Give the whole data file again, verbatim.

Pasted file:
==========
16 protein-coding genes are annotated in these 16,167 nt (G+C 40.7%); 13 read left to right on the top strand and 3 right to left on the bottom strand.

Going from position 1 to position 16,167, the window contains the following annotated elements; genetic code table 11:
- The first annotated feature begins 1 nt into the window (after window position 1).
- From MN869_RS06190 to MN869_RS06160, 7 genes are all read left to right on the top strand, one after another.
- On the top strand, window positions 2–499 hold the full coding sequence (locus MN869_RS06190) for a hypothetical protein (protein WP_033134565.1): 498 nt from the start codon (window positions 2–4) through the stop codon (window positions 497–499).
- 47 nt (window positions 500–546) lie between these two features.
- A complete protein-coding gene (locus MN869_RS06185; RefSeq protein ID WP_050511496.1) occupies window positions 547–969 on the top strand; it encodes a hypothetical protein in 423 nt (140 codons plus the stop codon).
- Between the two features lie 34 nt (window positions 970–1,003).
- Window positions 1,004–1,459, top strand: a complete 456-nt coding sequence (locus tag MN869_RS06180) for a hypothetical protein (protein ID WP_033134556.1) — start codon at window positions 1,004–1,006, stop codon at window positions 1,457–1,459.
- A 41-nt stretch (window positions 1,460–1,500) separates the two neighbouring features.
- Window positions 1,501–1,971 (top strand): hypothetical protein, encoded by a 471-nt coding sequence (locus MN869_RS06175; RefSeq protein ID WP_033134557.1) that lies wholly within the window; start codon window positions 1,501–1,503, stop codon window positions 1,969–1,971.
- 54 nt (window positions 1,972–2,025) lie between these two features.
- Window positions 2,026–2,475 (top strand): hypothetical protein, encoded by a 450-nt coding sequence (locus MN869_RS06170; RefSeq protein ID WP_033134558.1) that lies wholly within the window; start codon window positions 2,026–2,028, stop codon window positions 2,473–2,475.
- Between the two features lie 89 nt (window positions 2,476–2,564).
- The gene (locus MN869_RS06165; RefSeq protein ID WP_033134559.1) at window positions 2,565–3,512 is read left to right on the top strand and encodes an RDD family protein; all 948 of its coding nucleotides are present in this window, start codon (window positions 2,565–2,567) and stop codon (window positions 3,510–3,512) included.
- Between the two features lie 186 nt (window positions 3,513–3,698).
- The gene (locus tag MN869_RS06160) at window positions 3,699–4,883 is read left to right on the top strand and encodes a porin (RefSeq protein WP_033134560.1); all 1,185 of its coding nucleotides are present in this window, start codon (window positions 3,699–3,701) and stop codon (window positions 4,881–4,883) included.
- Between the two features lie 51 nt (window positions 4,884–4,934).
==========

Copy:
16 protein-coding genes are annotated in these 16,167 nt (G+C 40.7%); 13 read left to right on the top strand and 3 right to left on the bottom strand.

Going from position 1 to position 16,167, the window contains the following annotated elements; genetic code table 11:
- The first annotated feature begins 1 nt into the window (after window position 1).
- From MN869_RS06190 to MN869_RS06160, 7 genes are all read left to right on the top strand, one after another.
- On the top strand, window positions 2–499 hold the full coding sequence (locus MN869_RS06190) for a hypothetical protein (protein WP_033134565.1): 498 nt from the start codon (window positions 2–4) through the stop codon (window positions 497–499).
- 47 nt (window positions 500–546) lie between these two features.
- A complete protein-coding gene (locus MN869_RS06185; RefSeq protein ID WP_050511496.1) occupies window positions 547–969 on the top strand; it encodes a hypothetical protein in 423 nt (140 codons plus the stop codon).
- Between the two features lie 34 nt (window positions 970–1,003).
- Window positions 1,004–1,459, top strand: a complete 456-nt coding sequence (locus tag MN869_RS06180) for a hypothetical protein (protein ID WP_033134556.1) — start codon at window positions 1,004–1,006, stop codon at window positions 1,457–1,459.
- A 41-nt stretch (window positions 1,460–1,500) separates the two neighbouring features.
- Window positions 1,501–1,971 (top strand): hypothetical protein, encoded by a 471-nt coding sequence (locus MN869_RS06175; RefSeq protein ID WP_033134557.1) that lies wholly within the window; start codon window positions 1,501–1,503, stop codon window positions 1,969–1,971.
- 54 nt (window positions 1,972–2,025) lie between these two features.
- Window positions 2,026–2,475 (top strand): hypothetical protein, encoded by a 450-nt coding sequence (locus MN869_RS06170; RefSeq protein ID WP_033134558.1) that lies wholly within the window; start codon window positions 2,026–2,028, stop codon window positions 2,473–2,475.
- Between the two features lie 89 nt (window positions 2,476–2,564).
- The gene (locus MN869_RS06165; RefSeq protein ID WP_033134559.1) at window positions 2,565–3,512 is read left to right on the top strand and encodes an RDD family protein; all 948 of its coding nucleotides are present in this window, start codon (window positions 2,565–2,567) and stop codon (window positions 3,510–3,512) included.
- Between the two features lie 186 nt (window positions 3,513–3,698).
- The gene (locus tag MN869_RS06160) at window positions 3,699–4,883 is read left to right on the top strand and encodes a porin (RefSeq protein WP_033134560.1); all 1,185 of its coding nucleotides are present in this window, start codon (window positions 3,699–3,701) and stop codon (window positions 4,881–4,883) included.
- Between the two features lie 51 nt (window positions 4,884–4,934).